Referring now to FIG. 4, provided in accordance with the teachings of the present disclosure is a method of manufacturing the container covers 10 depicted above in FIGS. 1-3. As depicted in FIG. 4, two webs or layers of film 22, 32 are provided and positioned parallel to each other, the first layer 22 illustrated below the second layer 32. While the method described herein uses two separate webs, those of ordinary skill in the art will appreciate that a single web, or more than two webs, may be used without departing from the teachings of the disclosure. As depicted, the first layer of film 22 is solid, non-perforated film. However, as described with reference to FIG. 1, numerous variations of this layer 22 will be understood by one with skill in the art. This automated method of manufacturing requires that the second web or layer of film 32 be associated with an elastic strip 24 running continuously down the length of the film 32. This may be accomplished by a co-extrusion process, adhesive, spot welding, or the like. As described above, with reference to FIG. 3, the elastic strip 24 and the second layer of film 32 are scored along the same line 42, thereby allowing the user to separate the film 32 and create an opening 38. The perforation/score line 42 may be accomplished using a toothed wheel 44, as depicted in FIG. 4. This rotating, toothed wheel 44 operates by puncturing both the elastic strip 24 and the second layer of film 32 in a straight line down the center of the elastic strip 24. At this stage in manufacturing, the two layers of film 22, 32 are still separated, thus only the elastic 24 and the second layer of film 32 are punctured by the perforator wheel 44. As best shown in FIG. 4, the two layers of film 22, 32, where the first layer 22 is unaltered and the second layer 32 has a score line 42 aligned with an attached, scored 42 elastic strip 24, are forced together between rollers 46.
Thereafter, an ovate shape is cut through the two layers of film 22, 32 and the perimeters of the film are heat sealed together. Specifically, the film 22, 32 is cut using an ovate-shaped die 48 pressing against an anvil 50 such that the elastic strip 24 extends between the two points 28, 30 of the ovate shape. The die 48 is preferably heated so as to not only form a cut, but to create a seal as well. One skilled in the art may employ different methods of attaching the two layers of film 22, 32 to one another while still in accordance with the teachings of the disclosure.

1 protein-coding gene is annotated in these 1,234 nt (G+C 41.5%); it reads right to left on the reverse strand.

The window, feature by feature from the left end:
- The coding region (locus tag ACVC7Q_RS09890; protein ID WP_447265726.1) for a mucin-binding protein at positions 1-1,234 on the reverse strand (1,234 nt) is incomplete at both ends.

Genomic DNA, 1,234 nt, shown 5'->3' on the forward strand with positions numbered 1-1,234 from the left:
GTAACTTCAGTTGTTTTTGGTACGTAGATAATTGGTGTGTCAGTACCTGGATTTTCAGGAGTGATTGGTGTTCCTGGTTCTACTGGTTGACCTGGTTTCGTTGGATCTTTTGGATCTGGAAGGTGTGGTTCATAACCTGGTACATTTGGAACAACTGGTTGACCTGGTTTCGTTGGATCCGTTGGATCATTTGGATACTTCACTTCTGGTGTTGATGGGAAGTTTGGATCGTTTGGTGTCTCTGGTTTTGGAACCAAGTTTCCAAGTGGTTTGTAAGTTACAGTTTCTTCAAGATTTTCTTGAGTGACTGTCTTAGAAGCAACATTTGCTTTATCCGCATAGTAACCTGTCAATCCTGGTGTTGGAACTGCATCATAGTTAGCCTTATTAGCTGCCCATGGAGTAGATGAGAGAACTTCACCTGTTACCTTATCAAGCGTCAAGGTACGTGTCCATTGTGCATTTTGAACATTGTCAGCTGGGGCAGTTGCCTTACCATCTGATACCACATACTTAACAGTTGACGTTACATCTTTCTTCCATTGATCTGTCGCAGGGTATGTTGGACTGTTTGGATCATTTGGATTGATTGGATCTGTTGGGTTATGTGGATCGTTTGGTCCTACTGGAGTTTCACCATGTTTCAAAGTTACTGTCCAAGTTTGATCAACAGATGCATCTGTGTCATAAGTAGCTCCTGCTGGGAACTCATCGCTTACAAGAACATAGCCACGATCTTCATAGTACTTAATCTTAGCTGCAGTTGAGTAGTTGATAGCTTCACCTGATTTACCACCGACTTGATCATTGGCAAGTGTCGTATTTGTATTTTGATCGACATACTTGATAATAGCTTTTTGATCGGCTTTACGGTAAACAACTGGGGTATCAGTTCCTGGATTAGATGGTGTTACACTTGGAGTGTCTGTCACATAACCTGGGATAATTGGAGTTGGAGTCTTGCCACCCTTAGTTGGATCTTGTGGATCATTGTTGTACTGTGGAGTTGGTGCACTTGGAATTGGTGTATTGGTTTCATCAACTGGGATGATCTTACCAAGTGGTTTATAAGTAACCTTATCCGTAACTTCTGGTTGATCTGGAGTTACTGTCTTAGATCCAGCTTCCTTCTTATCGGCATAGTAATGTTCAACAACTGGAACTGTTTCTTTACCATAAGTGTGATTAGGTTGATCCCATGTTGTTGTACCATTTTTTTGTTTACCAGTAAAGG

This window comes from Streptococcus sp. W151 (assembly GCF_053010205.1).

The ovate-shaped container covers 10 may be quickly and easily packaged for delivery. As best shown in FIG. 5, a conveyor 60 carrying a plurality of receptacles, such as boxes 62, may be positioned below the two layers of film 22, 32 downstream of the die 48 and anvil 50. As a newly formed container cover 10 is advanced past the anvil 50, it may drop or otherwise be forced downwardly so that the cover drops into a box 62 on the conveyor 60. The conveyor 60 may be operated so that several covers 10 are deposited into a single box 62 before advancing.
While certain representative embodiments and details have been shown for purposes of illustrating the disclosure, it will be apparent to those skilled in the art that various changes in the methods and apparatus disclosed herein may be made without departing from the scope of the disclosure, which is defined in the appended claims.
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|US7318534 *||Jun 10, 2004||Jan 15, 2008||S.C. Johnson Home Storage, Inc.||Disposable container cover with elastic replacement|
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|U.S. Classification||220/287, 150/154, 215/319, 15/322|
|May 13, 2004||AS||Assignment|
|Mar 21, 2008||FPAY||Fee payment|
Year of fee payment: 4
|Sep 23, 2011||FPAY||Fee payment|
Year of fee payment: 8